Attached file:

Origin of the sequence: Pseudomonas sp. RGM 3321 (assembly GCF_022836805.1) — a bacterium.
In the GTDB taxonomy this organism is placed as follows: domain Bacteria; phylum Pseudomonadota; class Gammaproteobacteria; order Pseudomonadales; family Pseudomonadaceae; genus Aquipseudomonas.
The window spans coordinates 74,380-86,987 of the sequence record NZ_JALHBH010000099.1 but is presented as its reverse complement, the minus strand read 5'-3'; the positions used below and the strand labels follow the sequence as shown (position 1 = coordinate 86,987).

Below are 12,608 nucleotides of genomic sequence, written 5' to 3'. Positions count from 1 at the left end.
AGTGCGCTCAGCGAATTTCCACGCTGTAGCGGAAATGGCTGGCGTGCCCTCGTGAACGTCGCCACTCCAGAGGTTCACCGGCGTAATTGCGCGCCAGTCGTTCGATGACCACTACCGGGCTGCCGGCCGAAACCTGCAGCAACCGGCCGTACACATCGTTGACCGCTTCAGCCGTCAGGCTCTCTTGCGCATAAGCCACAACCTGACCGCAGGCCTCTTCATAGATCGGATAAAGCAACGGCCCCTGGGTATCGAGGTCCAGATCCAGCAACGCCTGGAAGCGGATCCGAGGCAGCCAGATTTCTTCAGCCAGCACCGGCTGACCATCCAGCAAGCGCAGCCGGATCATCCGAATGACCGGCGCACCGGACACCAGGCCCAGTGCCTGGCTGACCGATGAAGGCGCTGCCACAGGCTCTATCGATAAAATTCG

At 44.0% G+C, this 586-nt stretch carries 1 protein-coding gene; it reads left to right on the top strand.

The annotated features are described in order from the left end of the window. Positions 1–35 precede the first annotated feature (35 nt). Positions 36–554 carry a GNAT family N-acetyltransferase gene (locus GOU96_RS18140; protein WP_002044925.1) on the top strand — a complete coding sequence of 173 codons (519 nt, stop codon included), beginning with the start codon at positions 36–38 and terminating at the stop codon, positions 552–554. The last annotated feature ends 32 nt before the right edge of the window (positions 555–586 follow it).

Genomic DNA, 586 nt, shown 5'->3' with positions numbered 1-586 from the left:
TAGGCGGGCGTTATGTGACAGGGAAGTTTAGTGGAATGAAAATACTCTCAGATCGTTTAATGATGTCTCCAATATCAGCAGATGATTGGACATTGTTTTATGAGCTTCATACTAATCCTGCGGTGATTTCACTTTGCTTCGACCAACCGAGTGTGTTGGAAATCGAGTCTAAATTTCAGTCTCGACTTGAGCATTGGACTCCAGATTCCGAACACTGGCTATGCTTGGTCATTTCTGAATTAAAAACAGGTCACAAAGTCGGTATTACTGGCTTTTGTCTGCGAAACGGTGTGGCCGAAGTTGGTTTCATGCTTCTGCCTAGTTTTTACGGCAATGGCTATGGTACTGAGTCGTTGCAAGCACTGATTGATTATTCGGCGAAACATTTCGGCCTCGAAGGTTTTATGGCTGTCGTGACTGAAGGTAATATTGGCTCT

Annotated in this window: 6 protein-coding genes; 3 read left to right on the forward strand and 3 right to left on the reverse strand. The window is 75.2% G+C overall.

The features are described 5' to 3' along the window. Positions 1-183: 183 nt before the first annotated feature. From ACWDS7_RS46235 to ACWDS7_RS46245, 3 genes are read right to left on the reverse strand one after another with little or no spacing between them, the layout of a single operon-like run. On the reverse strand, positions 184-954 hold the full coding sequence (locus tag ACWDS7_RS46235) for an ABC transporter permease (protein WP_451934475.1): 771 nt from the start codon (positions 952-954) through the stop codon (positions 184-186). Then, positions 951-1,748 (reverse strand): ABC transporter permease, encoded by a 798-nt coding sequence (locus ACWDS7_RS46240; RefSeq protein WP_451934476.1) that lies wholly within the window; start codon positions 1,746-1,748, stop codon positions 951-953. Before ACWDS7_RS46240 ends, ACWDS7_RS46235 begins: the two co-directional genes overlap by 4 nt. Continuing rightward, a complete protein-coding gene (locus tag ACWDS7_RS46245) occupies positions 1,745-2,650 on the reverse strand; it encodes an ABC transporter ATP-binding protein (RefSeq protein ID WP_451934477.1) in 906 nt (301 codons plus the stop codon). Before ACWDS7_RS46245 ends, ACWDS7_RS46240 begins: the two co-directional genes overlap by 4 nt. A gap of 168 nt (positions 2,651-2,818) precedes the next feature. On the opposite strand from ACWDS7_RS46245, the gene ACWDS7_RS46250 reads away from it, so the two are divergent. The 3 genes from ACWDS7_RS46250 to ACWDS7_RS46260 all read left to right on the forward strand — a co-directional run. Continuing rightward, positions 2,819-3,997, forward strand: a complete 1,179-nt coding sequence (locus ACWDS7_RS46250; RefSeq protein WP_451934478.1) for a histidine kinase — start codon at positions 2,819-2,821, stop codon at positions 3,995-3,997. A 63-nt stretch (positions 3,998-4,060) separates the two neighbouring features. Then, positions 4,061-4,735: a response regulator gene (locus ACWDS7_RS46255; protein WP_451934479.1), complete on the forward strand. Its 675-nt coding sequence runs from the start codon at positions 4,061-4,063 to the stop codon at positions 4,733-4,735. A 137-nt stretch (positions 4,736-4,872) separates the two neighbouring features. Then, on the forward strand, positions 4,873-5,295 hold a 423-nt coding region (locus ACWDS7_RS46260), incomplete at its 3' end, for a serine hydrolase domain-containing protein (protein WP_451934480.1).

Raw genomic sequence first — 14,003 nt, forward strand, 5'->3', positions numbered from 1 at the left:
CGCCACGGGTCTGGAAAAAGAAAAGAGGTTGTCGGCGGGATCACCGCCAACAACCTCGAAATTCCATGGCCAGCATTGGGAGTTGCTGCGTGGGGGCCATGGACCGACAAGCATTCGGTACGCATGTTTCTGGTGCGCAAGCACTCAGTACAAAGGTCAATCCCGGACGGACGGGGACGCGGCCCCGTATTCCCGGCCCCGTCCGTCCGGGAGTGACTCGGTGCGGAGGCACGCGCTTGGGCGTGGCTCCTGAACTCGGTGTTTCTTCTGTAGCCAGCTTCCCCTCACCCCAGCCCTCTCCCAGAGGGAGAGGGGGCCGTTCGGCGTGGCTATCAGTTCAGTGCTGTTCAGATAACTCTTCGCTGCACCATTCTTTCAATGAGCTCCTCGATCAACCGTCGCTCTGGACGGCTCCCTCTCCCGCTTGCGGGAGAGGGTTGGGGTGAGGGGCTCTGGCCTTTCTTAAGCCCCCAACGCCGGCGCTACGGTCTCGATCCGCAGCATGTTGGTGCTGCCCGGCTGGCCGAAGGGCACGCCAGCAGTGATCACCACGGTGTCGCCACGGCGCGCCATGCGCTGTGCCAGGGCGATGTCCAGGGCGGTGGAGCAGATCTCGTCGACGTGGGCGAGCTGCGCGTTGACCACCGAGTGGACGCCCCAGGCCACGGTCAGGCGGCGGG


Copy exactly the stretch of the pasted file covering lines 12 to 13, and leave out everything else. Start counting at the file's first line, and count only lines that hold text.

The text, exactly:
Raw genomic sequence first — 14,003 nt, forward strand, 5'->3', positions numbered from 1 at the left:
CGCCACGGGTCTGGAAAAAGAAAAGAGGTTGTCGGCGGGATCACCGCCAACAACCTCGAAATTCCATGGCCAGCATTGGGAGTTGCTGCGTGGGGGCCATGGACCGACAAGCATTCGGTACGCATGTTTCTGGTGCGCAAGCACTCAGTACAAAGGTCAATCCCGGACGGACGGGGACGCGGCCCCGTATTCCCGGCCCCGTCCGTCCGGGAGTGACTCGGTGCGGAGGCACGCGCTTGGGCGTGGCTCCTGAACTCGGTGTTTCTTCTGTAGCCAGCTTCCCCTCACCCCAGCCCTCTCCCAGAGGGAGAGGGGGCCGTTCGGCGTGGCTATCAGTTCAGTGCTGTTCAGATAACTCTTCGCTGCACCATTCTTTCAATGAGCTCCTCGATCAACCGTCGCTCTGGACGGCTCCCTCTCCCGCTTGCGGGAGAGGGTTGGGGTGAGGGGCTCTGGCCTTTCTTAAGCCCCCAACGCCGGCGCTACGGTCTCGATCCGCAGCATGTTGGTGCTGCCCGGCTGGCCGAAGGGCACGCCAGCAGTGATCACCACGGTGTCGCCACGGCGCGCCATGCGCTGTGCCAGGGCGATGTCCAGGGCGGTGGAGCAGATCTCGTCGACGTGGGCGAGCTGCGCGTTGACCACCGAGTGGACGCCCCAGGCCACGGTCAGGCGGCGGG